October 2013 ~ Keys
to Great Customer Service (Addendum)
Suggestions for Ancestry.com
If we were consulting with Ancestry.com, here are some
suggestions we would make:
- Make great customer service a top goal for the entire company.
- Appoint a high-level executive who has a passion for great customer
service and put them in a position to re-work the customer support
- Train everyone in the company on great customer
- Require that all employees build and maintain their own family tree in
Ancestry.com and Family Tree Maker. Require that they use those
products regularly so they understand how the products work. Support
staff cannot assist customers if they don’t use and understand the product
their company sells.
- Ask for a significant number of employees to volunteer for DNA testing and
ask them to use the results so they learn how that product works.
- Require that all customer service personnel have a great attitude.
If they don’t, get rid of them or find another job for them. There
is simply no excuse for a poor attitude in people who deal with customers.
- Hire "usability consultants" to work with and train Ancestry.com’s
software development staff. Usability consultants are trained
professionals who help software/technical staff understand customer needs
and the ‘usability’ of their products. As part of that effort,
they should bring in real customers and watch how the customer actually use
the Ancestry products before releasing them for sale.
- Improve the beta testing process for software updates so that there is
enough time to fix problems that arise. Beta testers should be given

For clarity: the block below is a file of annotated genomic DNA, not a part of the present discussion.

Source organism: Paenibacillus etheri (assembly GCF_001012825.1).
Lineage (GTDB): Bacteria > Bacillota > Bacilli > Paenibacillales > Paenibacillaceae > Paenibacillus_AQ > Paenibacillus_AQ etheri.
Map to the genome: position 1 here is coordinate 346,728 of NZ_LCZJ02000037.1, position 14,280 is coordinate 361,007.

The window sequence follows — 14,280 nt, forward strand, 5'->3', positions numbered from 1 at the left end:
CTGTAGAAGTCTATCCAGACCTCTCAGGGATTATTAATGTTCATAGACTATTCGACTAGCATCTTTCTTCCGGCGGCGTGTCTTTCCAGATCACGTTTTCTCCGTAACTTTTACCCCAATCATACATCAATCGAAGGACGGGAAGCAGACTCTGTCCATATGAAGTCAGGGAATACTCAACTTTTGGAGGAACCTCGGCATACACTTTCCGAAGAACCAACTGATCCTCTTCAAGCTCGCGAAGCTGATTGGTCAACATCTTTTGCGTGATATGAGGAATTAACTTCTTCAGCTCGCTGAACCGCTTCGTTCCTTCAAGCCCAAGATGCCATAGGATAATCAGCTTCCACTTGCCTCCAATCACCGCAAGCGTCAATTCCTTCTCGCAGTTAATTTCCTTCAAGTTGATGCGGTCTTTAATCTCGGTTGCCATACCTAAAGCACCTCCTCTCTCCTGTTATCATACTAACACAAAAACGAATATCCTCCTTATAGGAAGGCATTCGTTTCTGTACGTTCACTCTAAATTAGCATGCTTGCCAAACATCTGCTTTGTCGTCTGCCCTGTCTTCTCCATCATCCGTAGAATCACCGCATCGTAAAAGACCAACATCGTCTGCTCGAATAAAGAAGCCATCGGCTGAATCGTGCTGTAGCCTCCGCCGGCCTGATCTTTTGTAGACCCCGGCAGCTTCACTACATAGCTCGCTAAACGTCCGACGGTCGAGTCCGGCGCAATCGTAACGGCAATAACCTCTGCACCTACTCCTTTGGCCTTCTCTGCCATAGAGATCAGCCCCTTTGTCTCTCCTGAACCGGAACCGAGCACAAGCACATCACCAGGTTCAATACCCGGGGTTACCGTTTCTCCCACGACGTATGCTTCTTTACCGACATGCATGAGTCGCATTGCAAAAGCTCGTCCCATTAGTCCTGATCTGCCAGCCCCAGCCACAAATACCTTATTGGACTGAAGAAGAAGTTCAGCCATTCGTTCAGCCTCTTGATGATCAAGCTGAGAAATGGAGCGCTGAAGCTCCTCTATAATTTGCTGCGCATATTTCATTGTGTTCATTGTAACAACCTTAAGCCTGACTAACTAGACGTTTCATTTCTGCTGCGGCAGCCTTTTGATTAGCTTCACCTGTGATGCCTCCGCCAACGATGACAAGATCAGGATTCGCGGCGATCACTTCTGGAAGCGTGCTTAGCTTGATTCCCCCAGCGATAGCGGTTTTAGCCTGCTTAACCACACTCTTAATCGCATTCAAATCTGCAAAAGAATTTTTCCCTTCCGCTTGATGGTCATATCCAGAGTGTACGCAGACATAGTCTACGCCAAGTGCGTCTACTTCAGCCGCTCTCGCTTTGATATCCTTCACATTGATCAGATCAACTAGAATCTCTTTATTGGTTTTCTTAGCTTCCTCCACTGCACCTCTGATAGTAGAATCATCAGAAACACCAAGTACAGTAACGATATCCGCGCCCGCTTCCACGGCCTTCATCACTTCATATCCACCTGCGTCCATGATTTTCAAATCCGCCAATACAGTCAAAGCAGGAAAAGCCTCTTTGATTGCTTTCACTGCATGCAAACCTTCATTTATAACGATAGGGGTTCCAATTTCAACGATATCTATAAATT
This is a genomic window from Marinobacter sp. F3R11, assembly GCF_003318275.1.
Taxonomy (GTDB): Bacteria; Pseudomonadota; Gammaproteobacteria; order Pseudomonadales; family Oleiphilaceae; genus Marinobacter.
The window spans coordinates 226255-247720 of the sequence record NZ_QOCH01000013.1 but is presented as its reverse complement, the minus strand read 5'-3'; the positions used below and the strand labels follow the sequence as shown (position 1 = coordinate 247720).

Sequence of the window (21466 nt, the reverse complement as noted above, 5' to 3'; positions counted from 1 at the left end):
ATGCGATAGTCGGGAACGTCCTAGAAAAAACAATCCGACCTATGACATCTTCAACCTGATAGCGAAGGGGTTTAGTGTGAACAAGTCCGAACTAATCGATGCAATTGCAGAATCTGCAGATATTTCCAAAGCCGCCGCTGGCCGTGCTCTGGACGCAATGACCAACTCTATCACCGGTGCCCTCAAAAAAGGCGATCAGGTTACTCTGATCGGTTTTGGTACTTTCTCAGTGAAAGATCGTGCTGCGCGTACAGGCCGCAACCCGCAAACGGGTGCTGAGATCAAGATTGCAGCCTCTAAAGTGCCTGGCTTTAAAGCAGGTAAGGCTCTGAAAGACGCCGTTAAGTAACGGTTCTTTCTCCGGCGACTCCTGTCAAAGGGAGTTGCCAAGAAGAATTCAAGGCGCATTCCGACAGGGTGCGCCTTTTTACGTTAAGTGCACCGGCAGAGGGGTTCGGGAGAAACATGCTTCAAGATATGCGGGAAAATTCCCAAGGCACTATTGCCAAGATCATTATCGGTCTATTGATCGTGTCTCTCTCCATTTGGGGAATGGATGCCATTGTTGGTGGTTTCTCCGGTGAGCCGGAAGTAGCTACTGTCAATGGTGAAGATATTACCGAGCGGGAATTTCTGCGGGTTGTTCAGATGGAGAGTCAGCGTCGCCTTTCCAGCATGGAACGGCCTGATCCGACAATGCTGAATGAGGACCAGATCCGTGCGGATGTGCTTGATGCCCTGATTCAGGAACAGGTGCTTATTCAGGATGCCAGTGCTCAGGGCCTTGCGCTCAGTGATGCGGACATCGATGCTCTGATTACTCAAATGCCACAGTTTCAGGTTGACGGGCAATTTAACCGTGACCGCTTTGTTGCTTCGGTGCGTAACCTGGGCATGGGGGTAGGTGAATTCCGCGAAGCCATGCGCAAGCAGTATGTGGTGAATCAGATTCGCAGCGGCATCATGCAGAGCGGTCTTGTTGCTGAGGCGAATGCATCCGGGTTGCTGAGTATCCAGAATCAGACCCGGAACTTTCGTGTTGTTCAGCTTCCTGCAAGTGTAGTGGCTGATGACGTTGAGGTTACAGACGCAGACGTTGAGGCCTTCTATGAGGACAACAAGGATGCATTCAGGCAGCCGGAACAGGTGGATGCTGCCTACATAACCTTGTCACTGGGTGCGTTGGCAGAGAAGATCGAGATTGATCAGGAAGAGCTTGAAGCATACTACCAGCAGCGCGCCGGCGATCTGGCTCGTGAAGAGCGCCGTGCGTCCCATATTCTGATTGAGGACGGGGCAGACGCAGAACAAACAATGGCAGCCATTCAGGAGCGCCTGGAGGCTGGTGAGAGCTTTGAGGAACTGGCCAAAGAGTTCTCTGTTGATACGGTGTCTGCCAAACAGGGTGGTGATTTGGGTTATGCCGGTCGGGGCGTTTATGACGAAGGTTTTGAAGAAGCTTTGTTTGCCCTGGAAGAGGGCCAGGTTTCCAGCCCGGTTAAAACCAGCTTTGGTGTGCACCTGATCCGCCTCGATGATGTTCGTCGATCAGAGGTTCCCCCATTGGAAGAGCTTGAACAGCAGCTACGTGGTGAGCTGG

specific areas to test with specific guidelines so that all parts of a new
product are tested. Software with significant problems should not be
released to customers until it works well.
- Research how other large companies have gone out of business due to poor
customer services. Take a good look at processes inside the company
where poor customer service is damaging the company’s reputation with
existing customers and potential new customers.
- Remember: existing customers are the best source of continued
revenue. Keeping them should be a high priority, which means listening
to them and treating them with respect (see the 10 tips in the front part of
this month’s article).
The customer support organization is the "face" of Ancestry.com and
when incompetent people are the customer’s primary contact, a lot of paying
customers and future customers are lost. They walk away. Some
complain because they care; many others don’t bother. Ancestry’s reputation among
genealogists and the general public is pretty poor right now and seems to be
getting worse, much of it because of the low quality of their customer support
Poor customer service is a fixable problem and it needs some serious
attention at Ancestry.com. Ancestry has a great product in their website
tree system, which in my opinion, is far better than any other genealogy site I
Ancestry has a great product in their desktop software product, Family Tree
Maker, if they will put attention to fixing the problems with it.
Ancestry’s DNA product could be the best in the world, if they fix the problems and implement the features that customers are begging for (a chromosome
browser is just one example).
A tiny volunteer-run company with a free website GEDmatch.com
is struggling to keep up with the demand for their site because it offers
features that others do not. They offer a DNA matching service that is very much
needed. They have great features and great customer service in spite of
struggling to keep up with demand.
until recently purchased by Ancestry.com — was also a small free website that
grew to become the best in its class, even with mostly volunteers running the
site and many out-of-date features.
The major thing at Ancestry.com that needs
"fixing" is their attitude about customer service. And, it is a
fixable problem if only someone CARES enough to put attention on it.
Page updated: May 26, 2015
for Management Excellence, Copyright
© 1980-2013 All rights reserved
This page is http://www.itstime.com/oct2013a.htm